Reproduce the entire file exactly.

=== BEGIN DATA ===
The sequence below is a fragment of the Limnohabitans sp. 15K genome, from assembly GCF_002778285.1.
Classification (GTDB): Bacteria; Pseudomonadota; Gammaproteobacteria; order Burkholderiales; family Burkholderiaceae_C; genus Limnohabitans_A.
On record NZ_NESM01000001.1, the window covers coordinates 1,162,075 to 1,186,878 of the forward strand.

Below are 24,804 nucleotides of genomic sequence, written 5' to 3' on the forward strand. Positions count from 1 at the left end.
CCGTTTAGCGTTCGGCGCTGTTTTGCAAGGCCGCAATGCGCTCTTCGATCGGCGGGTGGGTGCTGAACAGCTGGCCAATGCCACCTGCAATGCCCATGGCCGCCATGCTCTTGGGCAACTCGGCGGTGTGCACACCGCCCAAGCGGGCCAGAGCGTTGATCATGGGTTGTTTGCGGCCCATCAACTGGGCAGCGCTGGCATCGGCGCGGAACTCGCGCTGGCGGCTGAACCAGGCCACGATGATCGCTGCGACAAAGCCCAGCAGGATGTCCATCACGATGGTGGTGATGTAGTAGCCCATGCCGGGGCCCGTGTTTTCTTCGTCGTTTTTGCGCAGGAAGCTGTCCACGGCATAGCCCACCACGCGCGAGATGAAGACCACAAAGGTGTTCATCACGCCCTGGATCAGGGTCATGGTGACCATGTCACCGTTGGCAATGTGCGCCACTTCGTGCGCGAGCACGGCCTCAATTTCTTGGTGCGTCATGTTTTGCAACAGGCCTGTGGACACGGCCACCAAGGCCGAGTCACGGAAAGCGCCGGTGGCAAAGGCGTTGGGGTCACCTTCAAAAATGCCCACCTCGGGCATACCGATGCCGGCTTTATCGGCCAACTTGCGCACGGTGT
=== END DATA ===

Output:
The sequence below is a fragment of the Limnohabitans sp. 15K genome, from assembly GCF_002778285.1.
Classification (GTDB): Bacteria; Pseudomonadota; Gammaproteobacteria; order Burkholderiales; family Burkholderiaceae_C; genus Limnohabitans_A.
On record NZ_NESM01000001.1, the window covers coordinates 1,162,075 to 1,186,878 of the forward strand.

Below are 24,804 nucleotides of genomic sequence, written 5' to 3' on the forward strand. Positions count from 1 at the left end.
CCGTTTAGCGTTCGGCGCTGTTTTGCAAGGCCGCAATGCGCTCTTCGATCGGCGGGTGGGTGCTGAACAGCTGGCCAATGCCACCTGCAATGCCCATGGCCGCCATGCTCTTGGGCAACTCGGCGGTGTGCACACCGCCCAAGCGGGCCAGAGCGTTGATCATGGGTTGTTTGCGGCCCATCAACTGGGCAGCGCTGGCATCGGCGCGGAACTCGCGCTGGCGGCTGAACCAGGCCACGATGATCGCTGCGACAAAGCCCAGCAGGATGTCCATCACGATGGTGGTGATGTAGTAGCCCATGCCGGGGCCCGTGTTTTCTTCGTCGTTTTTGCGCAGGAAGCTGTCCACGGCATAGCCCACCACGCGCGAGATGAAGACCACAAAGGTGTTCATCACGCCCTGGATCAGGGTCATGGTGACCATGTCACCGTTGGCAATGTGCGCCACTTCGTGCGCGAGCACGGCCTCAATTTCTTGGTGCGTCATGTTTTGCAACAGGCCTGTGGACACGGCCACCAAGGCCGAGTCACGGAAAGCGCCGGTGGCAAAGGCGTTGGGGTCACCTTCAAAAATGCCCACCTCGGGCATACCGATGCCGGCTTTATCGGCCAACTTGCGCACGGTGT